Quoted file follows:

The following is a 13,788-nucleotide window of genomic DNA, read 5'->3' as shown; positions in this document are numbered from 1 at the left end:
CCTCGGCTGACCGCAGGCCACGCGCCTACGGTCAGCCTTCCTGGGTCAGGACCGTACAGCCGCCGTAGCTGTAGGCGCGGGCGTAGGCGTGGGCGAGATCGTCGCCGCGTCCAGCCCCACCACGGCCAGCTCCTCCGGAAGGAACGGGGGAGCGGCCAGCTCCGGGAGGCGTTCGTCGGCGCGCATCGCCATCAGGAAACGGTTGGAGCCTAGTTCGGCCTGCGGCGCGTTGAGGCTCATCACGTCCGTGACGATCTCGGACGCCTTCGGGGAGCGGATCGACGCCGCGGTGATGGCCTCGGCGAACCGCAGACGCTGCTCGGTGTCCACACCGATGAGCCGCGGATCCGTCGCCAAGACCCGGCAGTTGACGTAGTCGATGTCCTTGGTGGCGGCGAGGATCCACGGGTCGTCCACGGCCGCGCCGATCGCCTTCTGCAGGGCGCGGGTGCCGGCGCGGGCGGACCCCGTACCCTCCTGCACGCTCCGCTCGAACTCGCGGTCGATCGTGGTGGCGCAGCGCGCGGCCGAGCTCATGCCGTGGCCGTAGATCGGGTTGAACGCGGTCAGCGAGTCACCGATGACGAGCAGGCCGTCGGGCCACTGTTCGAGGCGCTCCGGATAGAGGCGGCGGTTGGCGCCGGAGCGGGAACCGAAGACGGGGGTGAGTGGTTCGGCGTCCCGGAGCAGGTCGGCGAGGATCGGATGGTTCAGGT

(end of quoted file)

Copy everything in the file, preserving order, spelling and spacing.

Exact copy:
The following is a 13,788-nucleotide window of genomic DNA, read 5'->3' as shown; positions in this document are numbered from 1 at the left end:
CCTCGGCTGACCGCAGGCCACGCGCCTACGGTCAGCCTTCCTGGGTCAGGACCGTACAGCCGCCGTAGCTGTAGGCGCGGGCGTAGGCGTGGGCGAGATCGTCGCCGCGTCCAGCCCCACCACGGCCAGCTCCTCCGGAAGGAACGGGGGAGCGGCCAGCTCCGGGAGGCGTTCGTCGGCGCGCATCGCCATCAGGAAACGGTTGGAGCCTAGTTCGGCCTGCGGCGCGTTGAGGCTCATCACGTCCGTGACGATCTCGGACGCCTTCGGGGAGCGGATCGACGCCGCGGTGATGGCCTCGGCGAACCGCAGACGCTGCTCGGTGTCCACACCGATGAGCCGCGGATCCGTCGCCAAGACCCGGCAGTTGACGTAGTCGATGTCCTTGGTGGCGGCGAGGATCCACGGGTCGTCCACGGCCGCGCCGATCGCCTTCTGCAGGGCGCGGGTGCCGGCGCGGGCGGACCCCGTACCCTCCTGCACGCTCCGCTCGAACTCGCGGTCGATCGTGGTGGCGCAGCGCGCGGCCGAGCTCATGCCGTGGCCGTAGATCGGGTTGAACGCGGTCAGCGAGTCACCGATGACGAGCAGGCCGTCGGGCCACTGTTCGAGGCGCTCCGGATAGAGGCGGCGGTTGGCGCCGGAGCGGGAACCGAAGACGGGGGTGAGTGGTTCGGCGTCCCGGAGCAGGTCGGCGAGGATCGGATGGTTCAGGT